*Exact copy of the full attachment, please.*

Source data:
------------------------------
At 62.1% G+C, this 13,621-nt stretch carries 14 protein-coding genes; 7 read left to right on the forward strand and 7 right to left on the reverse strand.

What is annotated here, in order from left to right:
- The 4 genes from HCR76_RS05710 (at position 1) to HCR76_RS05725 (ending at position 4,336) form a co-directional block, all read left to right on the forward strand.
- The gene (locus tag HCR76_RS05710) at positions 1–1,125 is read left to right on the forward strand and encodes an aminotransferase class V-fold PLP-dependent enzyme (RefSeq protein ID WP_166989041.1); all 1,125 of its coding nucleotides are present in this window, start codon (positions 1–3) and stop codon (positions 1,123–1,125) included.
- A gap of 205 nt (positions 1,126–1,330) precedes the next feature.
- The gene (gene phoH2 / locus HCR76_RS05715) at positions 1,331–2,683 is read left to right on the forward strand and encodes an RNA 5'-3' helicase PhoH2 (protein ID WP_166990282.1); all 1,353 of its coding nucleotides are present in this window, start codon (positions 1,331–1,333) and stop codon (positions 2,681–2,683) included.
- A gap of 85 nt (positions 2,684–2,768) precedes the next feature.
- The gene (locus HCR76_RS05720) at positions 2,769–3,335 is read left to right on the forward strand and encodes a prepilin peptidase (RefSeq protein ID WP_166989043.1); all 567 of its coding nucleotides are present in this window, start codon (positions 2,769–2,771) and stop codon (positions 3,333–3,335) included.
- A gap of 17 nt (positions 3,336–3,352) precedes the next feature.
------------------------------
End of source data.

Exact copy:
At 62.1% G+C, this 13,621-nt stretch carries 14 protein-coding genes; 7 read left to right on the forward strand and 7 right to left on the reverse strand.

What is annotated here, in order from left to right:
- The 4 genes from HCR76_RS05710 (at position 1) to HCR76_RS05725 (ending at position 4,336) form a co-directional block, all read left to right on the forward strand.
- The gene (locus tag HCR76_RS05710) at positions 1–1,125 is read left to right on the forward strand and encodes an aminotransferase class V-fold PLP-dependent enzyme (RefSeq protein ID WP_166989041.1); all 1,125 of its coding nucleotides are present in this window, start codon (positions 1–3) and stop codon (positions 1,123–1,125) included.
- A gap of 205 nt (positions 1,126–1,330) precedes the next feature.
- The gene (gene phoH2 / locus HCR76_RS05715) at positions 1,331–2,683 is read left to right on the forward strand and encodes an RNA 5'-3' helicase PhoH2 (protein ID WP_166990282.1); all 1,353 of its coding nucleotides are present in this window, start codon (positions 1,331–1,333) and stop codon (positions 2,681–2,683) included.
- A gap of 85 nt (positions 2,684–2,768) precedes the next feature.
- The gene (locus HCR76_RS05720) at positions 2,769–3,335 is read left to right on the forward strand and encodes a prepilin peptidase (RefSeq protein ID WP_166989043.1); all 567 of its coding nucleotides are present in this window, start codon (positions 2,769–2,771) and stop codon (positions 3,333–3,335) included.
- A gap of 17 nt (positions 3,336–3,352) precedes the next feature.